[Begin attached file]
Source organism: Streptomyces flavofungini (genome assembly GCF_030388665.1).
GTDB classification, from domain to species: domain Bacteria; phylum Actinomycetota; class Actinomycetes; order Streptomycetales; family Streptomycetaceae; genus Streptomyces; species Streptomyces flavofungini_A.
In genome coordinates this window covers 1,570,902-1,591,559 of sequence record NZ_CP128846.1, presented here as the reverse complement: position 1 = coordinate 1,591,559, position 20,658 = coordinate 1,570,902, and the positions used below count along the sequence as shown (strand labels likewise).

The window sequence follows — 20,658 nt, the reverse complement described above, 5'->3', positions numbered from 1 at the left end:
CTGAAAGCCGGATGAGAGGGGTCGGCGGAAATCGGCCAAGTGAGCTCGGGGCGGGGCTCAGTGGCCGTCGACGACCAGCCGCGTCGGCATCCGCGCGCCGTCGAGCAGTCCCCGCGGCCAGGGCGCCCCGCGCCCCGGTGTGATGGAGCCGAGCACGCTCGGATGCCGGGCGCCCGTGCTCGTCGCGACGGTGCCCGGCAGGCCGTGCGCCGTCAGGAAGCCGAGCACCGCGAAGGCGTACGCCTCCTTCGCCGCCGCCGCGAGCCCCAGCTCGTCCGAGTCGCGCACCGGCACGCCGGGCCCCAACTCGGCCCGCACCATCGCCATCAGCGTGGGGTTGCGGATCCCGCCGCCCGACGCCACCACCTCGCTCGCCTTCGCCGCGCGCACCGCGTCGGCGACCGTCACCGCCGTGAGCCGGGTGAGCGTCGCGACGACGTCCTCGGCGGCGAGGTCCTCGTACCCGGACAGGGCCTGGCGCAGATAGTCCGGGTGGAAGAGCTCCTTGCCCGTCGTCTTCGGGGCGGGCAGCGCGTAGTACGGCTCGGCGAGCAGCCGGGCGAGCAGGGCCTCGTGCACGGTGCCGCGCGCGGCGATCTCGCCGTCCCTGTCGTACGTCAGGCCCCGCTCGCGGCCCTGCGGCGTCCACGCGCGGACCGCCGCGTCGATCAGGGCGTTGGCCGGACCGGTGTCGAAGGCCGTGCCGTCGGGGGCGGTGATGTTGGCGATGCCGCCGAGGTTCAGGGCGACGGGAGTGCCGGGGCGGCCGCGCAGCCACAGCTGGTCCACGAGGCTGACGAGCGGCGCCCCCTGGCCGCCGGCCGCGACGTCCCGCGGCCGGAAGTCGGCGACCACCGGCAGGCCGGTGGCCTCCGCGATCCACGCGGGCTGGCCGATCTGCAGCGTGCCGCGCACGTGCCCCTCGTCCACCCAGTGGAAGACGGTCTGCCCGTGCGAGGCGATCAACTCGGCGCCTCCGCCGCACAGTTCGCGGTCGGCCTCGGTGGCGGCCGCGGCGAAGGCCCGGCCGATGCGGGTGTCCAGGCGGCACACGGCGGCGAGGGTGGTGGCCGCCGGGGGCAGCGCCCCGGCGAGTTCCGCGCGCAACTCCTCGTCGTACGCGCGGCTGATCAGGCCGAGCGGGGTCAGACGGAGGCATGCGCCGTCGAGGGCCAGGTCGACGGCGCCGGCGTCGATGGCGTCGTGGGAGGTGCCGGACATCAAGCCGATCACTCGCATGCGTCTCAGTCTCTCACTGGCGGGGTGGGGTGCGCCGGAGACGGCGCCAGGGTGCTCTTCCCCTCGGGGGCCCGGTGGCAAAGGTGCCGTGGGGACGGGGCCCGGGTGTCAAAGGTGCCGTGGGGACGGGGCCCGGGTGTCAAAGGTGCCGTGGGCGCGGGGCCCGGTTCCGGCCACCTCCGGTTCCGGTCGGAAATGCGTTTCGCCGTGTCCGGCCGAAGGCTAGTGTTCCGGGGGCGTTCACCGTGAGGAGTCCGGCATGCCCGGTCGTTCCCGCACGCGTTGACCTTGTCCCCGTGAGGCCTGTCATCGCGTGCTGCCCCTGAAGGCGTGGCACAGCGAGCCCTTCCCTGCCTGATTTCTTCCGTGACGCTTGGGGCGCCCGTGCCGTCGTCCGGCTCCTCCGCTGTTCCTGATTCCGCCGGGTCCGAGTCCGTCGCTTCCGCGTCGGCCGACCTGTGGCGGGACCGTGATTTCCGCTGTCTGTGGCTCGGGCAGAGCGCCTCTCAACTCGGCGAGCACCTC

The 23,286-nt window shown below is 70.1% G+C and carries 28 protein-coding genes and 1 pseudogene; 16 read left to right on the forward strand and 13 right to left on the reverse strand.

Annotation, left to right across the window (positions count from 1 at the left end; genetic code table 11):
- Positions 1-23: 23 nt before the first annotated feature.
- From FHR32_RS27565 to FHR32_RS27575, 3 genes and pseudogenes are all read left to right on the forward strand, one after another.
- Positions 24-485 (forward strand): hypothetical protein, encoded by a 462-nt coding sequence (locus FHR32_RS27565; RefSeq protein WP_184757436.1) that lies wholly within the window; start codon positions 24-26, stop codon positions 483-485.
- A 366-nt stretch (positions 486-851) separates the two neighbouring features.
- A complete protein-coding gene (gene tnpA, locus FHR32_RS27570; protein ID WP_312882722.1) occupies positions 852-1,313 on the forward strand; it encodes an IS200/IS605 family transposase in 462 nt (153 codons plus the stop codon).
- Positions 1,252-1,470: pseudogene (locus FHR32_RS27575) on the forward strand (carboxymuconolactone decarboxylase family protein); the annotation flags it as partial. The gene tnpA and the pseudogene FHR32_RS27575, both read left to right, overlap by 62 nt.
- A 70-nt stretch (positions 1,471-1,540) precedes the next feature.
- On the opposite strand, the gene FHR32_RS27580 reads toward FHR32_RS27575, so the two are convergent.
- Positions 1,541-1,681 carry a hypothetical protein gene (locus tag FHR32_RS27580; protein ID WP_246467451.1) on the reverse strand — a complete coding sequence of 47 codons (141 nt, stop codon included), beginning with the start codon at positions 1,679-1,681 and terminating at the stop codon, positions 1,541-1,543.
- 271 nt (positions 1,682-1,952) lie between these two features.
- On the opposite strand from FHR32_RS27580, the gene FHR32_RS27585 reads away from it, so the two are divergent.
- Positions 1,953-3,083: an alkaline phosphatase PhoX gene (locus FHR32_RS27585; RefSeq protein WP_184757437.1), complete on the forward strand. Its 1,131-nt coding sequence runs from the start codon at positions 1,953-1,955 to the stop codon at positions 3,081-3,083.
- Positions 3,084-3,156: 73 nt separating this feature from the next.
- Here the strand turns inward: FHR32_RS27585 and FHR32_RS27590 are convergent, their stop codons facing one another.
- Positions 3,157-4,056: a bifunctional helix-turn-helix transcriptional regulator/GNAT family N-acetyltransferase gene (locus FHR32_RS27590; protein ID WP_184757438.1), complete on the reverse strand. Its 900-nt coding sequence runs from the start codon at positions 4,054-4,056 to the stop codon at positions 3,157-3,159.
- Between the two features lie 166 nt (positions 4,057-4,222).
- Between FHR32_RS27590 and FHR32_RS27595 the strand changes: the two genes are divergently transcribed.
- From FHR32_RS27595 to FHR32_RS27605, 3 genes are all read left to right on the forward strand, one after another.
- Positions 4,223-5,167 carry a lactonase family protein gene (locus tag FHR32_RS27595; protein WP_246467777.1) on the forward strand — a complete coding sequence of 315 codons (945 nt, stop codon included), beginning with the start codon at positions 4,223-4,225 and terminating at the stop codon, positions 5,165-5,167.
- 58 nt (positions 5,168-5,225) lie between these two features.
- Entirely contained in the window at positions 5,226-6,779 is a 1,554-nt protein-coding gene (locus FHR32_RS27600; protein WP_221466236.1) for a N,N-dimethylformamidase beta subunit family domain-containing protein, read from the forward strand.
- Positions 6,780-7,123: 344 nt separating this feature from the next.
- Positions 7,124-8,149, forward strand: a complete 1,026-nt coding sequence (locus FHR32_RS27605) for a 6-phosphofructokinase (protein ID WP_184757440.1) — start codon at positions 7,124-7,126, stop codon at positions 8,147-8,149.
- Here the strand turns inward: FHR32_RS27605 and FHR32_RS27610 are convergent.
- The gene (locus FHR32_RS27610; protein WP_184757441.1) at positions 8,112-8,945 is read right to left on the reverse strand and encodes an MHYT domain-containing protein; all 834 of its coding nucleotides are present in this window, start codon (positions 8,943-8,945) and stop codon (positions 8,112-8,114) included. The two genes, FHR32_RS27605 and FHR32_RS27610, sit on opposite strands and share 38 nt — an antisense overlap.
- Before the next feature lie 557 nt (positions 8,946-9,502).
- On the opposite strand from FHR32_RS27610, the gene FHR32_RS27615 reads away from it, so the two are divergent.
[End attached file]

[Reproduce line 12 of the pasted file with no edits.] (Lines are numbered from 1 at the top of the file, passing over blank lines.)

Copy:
- A complete protein-coding gene (gene tnpA, locus FHR32_RS27570; protein ID WP_312882722.1) occupies positions 852-1,313 on the forward strand; it encodes an IS200/IS605 family transposase in 462 nt (153 codons plus the stop codon).